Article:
Antonio Galeano remembers how he reacted after scoring Paraguay’s first goal at the Under-17 World Cup. “Si,” he says. “I was crying.”
The teenager wept as he sprinted straight towards his dugout, crashing into the warm embrace of his peers and coaching staff. If there is one thing you know about South Americans, it’s that they sure know how to celebrate goals.
The Paraguayans don’t exactly have a dance routine like the Colombians, instead they prefer a human pile-up. Galeano was buried under the first one — the one that made clear that the landlocked nation’s World Cup was off and running. In a week, they have become the most exciting team present in India, winning each of their three group games to qualify for the knockout stage.
True to the continental stereotype, Paraguay play their football with a great deal of emotion. “Football is the basics of society,” coach Gustavo Morinigo told The Indian Express ahead of the tournament. “It is what moves the people. If Paraguay does well in football, people are happy and they work better. But if it’s going badly, people feel it as well.”
So far in Mumbai, the group of 21 has played with exuberance typical of their teenage years. They play with an intention to please, both themselves and the ones watching. Statistics don’t mean much, especially the numbers that spell possession (only against New Zealand did they hold the ball longer than their opposition). Street-fighters and stylists rolled into one, there is a special love for dribbling. The mazy runs down the pitch, ball glued to the boots as they shrug off challenges with their strength and pace.
They are a bunch of individual talents without being individualistic. Their passing has been fluid and assured.
It’s almost as if they’re back in a playground, just them and the ball, and want to see how good they are. Then there is the pace in attack along the flanks. “They are dangerous because of those fast attacks, and they are physically strong,” says Turkey coach Mehmet Hacioglu, summing up the threat Paraguay pose.
They’ve netted 10 times in three matches. And it all started with Galeano’s screamer against African champions Mali in the opening 3-2 win. The youngster collected a clearing header from a set-piece just outside the box, and launched a half-volley that crashed into the back of the net.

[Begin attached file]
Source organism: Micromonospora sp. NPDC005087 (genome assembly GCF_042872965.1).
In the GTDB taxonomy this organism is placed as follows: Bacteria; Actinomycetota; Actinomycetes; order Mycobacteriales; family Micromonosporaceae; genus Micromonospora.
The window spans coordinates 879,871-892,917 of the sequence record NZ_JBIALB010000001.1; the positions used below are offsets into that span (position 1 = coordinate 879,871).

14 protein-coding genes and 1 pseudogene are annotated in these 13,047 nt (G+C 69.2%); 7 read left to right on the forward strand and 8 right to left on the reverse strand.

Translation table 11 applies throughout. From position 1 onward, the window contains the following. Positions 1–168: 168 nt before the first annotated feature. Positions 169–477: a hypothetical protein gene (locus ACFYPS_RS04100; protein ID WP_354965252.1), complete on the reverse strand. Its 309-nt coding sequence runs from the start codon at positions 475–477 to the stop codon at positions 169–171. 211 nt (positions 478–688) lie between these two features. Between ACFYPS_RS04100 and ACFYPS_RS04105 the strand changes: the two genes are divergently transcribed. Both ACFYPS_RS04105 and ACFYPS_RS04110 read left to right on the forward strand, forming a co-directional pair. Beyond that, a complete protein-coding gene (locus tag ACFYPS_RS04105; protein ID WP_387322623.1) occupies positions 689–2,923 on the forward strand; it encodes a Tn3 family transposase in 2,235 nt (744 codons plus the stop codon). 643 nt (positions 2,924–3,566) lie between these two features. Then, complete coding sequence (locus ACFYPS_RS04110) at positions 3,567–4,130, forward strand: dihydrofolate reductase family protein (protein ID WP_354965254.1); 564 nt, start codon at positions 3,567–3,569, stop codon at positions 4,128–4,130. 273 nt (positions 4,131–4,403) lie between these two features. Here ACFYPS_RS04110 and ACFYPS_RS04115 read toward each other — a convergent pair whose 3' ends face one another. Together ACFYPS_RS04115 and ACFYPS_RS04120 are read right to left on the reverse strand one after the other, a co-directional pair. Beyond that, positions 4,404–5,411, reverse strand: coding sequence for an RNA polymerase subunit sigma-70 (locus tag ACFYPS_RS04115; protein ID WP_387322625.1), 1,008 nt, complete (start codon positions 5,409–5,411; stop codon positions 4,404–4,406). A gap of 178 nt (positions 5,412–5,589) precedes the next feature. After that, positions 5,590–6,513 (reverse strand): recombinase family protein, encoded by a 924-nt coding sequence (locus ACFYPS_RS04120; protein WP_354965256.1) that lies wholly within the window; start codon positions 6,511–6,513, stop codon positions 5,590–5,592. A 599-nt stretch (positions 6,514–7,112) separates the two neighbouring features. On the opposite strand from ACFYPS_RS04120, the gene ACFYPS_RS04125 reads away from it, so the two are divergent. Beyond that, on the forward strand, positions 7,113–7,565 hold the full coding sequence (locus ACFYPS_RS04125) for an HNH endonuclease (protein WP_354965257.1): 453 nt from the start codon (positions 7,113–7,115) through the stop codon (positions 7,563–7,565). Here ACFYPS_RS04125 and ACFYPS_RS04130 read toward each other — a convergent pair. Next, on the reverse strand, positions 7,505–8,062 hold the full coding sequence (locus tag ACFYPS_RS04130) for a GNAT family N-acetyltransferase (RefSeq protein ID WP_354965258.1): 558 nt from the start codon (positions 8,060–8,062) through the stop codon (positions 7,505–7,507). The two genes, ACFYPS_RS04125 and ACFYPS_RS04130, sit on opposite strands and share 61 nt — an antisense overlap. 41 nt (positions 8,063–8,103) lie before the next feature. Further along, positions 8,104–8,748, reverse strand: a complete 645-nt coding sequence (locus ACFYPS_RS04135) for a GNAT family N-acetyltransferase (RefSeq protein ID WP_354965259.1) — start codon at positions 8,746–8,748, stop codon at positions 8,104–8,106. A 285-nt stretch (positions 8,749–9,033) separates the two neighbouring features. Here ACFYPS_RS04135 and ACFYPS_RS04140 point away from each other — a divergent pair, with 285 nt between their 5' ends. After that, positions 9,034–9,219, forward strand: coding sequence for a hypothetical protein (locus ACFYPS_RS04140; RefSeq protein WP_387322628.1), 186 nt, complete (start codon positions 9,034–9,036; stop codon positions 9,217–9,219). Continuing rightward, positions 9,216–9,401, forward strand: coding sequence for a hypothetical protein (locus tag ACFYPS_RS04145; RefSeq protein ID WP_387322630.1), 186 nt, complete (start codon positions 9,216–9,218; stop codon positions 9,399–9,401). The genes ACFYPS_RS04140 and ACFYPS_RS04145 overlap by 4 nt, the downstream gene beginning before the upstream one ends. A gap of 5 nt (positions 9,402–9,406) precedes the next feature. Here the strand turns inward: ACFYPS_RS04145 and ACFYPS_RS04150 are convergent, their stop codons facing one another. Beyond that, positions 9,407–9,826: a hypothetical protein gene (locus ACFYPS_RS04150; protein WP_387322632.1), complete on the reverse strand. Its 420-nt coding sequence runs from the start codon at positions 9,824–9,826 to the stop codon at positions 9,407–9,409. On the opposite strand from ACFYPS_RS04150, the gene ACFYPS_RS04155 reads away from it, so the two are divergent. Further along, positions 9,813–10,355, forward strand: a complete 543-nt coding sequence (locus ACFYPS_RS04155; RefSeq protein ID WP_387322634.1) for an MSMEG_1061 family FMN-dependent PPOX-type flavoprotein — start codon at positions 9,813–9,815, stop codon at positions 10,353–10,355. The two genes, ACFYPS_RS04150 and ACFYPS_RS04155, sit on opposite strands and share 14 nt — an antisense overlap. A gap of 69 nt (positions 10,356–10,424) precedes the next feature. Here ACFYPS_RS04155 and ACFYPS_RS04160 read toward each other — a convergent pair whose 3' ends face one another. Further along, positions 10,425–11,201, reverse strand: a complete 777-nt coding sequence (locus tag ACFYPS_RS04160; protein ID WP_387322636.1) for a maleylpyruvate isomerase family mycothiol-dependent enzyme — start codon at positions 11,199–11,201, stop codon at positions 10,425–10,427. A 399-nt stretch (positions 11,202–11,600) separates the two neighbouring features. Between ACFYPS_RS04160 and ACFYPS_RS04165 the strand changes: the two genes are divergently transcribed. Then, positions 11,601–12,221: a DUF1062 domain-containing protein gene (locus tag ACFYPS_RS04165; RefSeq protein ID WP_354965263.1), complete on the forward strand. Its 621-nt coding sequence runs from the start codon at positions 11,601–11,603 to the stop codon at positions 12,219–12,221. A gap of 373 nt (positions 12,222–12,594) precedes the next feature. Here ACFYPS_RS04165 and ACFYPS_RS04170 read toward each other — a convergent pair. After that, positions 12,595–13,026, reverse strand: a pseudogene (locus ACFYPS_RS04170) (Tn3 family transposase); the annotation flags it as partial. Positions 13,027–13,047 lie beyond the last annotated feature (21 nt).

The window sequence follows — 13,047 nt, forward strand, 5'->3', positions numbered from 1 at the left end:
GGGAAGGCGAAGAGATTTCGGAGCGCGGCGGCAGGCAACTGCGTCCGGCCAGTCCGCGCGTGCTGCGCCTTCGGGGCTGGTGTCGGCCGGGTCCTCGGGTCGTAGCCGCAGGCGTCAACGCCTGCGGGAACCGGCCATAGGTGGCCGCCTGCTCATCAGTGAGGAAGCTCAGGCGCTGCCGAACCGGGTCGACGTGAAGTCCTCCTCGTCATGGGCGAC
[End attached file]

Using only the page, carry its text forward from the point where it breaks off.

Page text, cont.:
He scored another from outside the box — the third in the 3-1 win over the Turks — to round off Paraguay’s perfect record in the group stage. But there were no tears this time, for he and his team had already made a mark on the tournament.
“Everybody is watching us,” he says. “This is the best chance for us to be seen by European clubs. The best chance of getting a better life.”
The night before the opening match, he remembers praying to God and his boots for that opportunity. His is the story typical of a Paraguayan teenager aspiring to be a football star.
Born and brought up in Asuncion, the capital city, Galeano’s father is a construction worker and his mother works as domestic help in several homes. “It’s always been a struggle and my parents too know football is the only way out,” he says.
He dropped out of school two years ago to focus on his game after earning a youth contract with top division side Club Rubio Nu. His talent was soon recognised, and as a 16-year-old, he was promoted to the starting XI of the senior team.
Playing with his own battling style, he’s fit in well with his peers in the national team. And Paraguay, with their South American blend of flair and rhythm, are making football fun again.